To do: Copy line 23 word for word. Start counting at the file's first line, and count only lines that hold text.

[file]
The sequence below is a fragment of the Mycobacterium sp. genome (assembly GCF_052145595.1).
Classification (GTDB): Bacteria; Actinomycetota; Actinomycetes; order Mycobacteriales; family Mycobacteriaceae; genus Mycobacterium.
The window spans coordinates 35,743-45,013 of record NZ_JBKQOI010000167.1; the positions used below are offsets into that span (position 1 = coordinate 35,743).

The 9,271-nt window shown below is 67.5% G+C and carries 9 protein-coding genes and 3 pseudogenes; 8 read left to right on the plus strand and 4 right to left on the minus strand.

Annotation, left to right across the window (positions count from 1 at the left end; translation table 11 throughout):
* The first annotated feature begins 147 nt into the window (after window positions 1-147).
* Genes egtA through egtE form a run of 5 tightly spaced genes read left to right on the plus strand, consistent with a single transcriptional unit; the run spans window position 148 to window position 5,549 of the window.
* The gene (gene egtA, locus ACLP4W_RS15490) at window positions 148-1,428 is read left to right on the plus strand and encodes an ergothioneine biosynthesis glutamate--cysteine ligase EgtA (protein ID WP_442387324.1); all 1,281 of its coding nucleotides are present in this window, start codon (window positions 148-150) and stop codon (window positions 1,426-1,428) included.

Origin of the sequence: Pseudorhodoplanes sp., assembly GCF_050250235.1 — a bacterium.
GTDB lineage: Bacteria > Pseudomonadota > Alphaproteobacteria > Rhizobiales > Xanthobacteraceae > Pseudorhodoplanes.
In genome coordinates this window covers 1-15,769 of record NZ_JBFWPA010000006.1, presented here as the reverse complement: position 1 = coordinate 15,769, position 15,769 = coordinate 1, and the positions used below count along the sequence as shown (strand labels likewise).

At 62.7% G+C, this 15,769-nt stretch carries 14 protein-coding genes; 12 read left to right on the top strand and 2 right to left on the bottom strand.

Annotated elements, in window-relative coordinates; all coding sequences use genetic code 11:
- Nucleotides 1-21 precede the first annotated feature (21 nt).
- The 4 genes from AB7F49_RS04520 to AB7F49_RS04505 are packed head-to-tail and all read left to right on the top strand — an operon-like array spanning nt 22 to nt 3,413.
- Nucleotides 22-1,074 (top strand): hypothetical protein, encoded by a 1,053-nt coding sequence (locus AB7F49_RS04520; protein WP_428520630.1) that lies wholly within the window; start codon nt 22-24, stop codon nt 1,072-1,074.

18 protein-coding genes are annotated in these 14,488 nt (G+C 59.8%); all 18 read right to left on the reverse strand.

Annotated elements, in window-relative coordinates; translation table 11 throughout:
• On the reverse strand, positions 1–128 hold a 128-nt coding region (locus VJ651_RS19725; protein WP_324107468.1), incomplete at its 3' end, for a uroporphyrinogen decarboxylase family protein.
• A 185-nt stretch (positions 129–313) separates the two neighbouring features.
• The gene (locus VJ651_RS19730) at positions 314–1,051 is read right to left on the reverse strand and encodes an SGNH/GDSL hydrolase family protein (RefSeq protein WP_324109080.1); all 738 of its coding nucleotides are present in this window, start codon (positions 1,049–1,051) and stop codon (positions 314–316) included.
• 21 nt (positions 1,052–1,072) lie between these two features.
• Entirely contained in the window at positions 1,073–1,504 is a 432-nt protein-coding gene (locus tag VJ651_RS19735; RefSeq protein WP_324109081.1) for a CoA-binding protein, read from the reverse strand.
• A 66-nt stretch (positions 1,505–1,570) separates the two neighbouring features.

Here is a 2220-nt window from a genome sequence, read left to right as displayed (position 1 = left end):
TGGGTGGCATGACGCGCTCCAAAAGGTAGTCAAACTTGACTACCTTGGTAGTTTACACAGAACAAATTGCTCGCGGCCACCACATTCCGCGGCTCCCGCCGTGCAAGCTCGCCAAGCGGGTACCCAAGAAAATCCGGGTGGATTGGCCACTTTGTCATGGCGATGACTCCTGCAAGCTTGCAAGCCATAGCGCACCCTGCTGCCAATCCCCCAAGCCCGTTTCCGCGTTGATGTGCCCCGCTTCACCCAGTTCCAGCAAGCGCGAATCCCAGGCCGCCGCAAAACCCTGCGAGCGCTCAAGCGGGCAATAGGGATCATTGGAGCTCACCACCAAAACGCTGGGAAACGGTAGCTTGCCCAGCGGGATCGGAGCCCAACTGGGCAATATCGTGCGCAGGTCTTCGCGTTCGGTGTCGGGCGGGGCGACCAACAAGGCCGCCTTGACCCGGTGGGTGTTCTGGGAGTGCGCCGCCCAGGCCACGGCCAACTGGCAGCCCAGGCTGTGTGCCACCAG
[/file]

• Entirely contained in the window at positions 1,073–1,504 is a 432-nt protein-coding gene (locus tag VJ651_RS19735; RefSeq protein WP_324109081.1) for a CoA-binding protein, read from the reverse strand.